by Ed Conway, MD, PhD
Director of the Centre for Blood Research, University of British Columbia
For the past 2 years, I have been going to Uganda twice a year, offering lectures and workshops at the University of Makerere’s medical program and at the Fred Hutch Cancer Centre.
I also work closely with their hemophilia program. The statistics tell the story. Currently, out of a population of approximately 38 million people, there are only 120 boys who have been diagnosed with hemophilia. In Canada, with a similar population, there are over 4,000 patients, almost all identified when young children. The numbers should be the same. But, because of limited resources, thousands of children go undiagnosed and untreated, suffering from recurrent bleeds, disabling arthritis, and/or dying at a young age.
But there are affordable solutions that could make a real difference. And there is an amazing team of dedicated professionals ready to make this happen.
I had the good fortune to meet Agnes Kisakye, the Executive Secretary of the Hemophilia Foundation of Uganda. With no government support, Agnes travels around the country, leading awareness campaigns, identifying patients and facilitating travel to the clinic in Kampala. There, she has assembled and leads a multidisciplinary team of hematologists, nurses and physiotherapists. Many received training from the "twin" hemophilia centre in the UK, the Great Ormond Street Hospital NHS Trust, led by nurse Kate Khair, a major supporter of Agnes' endeavours.
One of the main reasons why children go undiagnosed is the lack of equipment and reagents needed to make the diagnosis and to monitor treatment. This requires a simple blood clotting test that is done routinely here in Canada, more than a million times a year. Unfortunately, the automated machines that we use, are not available for the Uganda hemophilia program.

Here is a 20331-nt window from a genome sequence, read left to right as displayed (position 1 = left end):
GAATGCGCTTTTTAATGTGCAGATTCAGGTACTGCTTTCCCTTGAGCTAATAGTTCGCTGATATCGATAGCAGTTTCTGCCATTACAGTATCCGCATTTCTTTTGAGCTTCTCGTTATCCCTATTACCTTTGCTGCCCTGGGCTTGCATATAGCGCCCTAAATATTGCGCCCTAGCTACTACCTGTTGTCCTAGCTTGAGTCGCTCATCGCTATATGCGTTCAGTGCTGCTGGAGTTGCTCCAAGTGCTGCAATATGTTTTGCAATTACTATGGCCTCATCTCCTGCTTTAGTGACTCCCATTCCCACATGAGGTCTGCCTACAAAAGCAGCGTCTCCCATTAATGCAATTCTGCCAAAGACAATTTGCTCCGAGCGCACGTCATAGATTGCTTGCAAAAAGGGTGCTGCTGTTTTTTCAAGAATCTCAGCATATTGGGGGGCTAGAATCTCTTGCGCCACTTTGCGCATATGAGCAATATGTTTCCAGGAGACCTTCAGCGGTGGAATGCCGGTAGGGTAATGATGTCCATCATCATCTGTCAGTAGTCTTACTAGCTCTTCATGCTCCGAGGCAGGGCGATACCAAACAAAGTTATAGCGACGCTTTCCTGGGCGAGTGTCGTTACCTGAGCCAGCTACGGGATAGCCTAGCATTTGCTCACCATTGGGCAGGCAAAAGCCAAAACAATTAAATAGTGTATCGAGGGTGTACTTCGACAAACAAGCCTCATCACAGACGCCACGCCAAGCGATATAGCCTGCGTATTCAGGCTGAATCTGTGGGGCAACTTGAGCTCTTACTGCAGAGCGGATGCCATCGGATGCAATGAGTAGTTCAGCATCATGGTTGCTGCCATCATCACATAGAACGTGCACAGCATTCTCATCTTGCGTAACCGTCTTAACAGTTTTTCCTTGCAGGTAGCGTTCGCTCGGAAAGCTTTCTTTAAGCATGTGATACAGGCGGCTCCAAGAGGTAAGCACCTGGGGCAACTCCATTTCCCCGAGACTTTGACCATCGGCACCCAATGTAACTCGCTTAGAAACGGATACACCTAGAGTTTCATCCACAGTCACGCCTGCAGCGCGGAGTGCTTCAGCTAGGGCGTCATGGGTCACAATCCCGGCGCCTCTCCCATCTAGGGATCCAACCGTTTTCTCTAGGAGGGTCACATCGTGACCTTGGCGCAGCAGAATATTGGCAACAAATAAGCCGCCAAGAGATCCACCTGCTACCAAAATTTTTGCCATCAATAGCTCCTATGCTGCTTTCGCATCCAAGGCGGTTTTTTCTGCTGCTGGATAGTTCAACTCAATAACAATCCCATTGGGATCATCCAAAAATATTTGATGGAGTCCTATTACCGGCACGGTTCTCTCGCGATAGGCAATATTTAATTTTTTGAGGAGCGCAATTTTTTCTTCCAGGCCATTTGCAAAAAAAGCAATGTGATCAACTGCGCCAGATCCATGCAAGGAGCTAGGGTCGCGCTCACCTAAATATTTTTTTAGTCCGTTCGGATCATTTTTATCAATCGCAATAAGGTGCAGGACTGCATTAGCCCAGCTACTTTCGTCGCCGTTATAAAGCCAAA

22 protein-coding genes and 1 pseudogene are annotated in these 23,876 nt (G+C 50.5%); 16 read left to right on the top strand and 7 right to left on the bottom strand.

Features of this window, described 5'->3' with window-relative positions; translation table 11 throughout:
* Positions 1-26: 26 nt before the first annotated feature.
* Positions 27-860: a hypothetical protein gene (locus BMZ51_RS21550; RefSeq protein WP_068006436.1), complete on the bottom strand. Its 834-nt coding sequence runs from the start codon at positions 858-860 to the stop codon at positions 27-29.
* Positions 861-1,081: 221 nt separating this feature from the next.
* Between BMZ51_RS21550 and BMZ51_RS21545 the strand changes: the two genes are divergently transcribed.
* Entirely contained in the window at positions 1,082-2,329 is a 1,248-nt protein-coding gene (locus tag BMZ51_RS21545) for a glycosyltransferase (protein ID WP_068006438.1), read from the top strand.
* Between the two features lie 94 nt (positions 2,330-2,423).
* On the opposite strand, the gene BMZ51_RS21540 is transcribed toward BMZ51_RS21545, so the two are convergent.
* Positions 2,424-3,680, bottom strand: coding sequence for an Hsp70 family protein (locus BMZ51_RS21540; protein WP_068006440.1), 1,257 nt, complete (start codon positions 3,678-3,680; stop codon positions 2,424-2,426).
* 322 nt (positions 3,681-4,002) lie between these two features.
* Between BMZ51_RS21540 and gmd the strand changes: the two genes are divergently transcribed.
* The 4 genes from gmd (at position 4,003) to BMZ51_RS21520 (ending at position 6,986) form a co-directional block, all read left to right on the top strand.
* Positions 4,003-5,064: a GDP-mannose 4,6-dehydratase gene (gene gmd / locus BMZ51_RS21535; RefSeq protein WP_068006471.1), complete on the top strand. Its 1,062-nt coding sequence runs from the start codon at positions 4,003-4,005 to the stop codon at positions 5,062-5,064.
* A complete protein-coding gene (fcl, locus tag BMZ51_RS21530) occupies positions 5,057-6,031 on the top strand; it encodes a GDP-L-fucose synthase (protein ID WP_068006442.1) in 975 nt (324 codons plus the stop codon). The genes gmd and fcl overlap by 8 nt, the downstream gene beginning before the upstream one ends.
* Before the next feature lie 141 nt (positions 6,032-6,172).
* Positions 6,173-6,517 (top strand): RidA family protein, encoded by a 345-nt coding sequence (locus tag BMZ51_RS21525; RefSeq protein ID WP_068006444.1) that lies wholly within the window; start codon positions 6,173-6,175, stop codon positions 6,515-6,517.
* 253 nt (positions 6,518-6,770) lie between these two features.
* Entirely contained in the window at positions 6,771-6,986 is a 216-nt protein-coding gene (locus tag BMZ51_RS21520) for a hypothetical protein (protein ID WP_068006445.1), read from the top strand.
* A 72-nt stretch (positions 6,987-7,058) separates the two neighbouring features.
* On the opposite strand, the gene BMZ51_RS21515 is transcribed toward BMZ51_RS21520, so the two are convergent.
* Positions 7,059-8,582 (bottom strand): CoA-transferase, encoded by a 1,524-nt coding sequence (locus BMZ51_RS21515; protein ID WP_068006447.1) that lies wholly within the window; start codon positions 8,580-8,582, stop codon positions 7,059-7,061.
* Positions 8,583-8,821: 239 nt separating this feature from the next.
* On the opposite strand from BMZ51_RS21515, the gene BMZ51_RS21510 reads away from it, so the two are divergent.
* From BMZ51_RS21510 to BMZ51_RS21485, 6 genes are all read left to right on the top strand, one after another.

A better solution for Uganda is to use a coagulation analyser - a simpler, semi-manual machine that was the standard in clinical labs in N. America and Europe more than 20 years ago. The analyser is portable, durable and easy to use. And the reagents are generic, inexpensive, and widely available…. a perfect solution!
The machine costs $5,000. Reagents and materials that will last 2-3 years cost $2,500. I will purchase it in Canada and take it to Uganda in August of this year.
Consider this ...... a $7,500 solution that will save lives. With early diagnosis, children will receive treatment long before hemophilia causes disabling bleeds into joints and other organs. Brothers Devis and Denis, pictured to the left, have haemophilia and are suffering the consequences of a late diagnosis. We can prevent that from happening. Children will have a chance at a normal life – to go to school and to play with friends, free from pain and free from bleeding.
Together, we can help Agnes and the team in Kampala make a life-changing impact for children with hemophilia. Thank you for your support.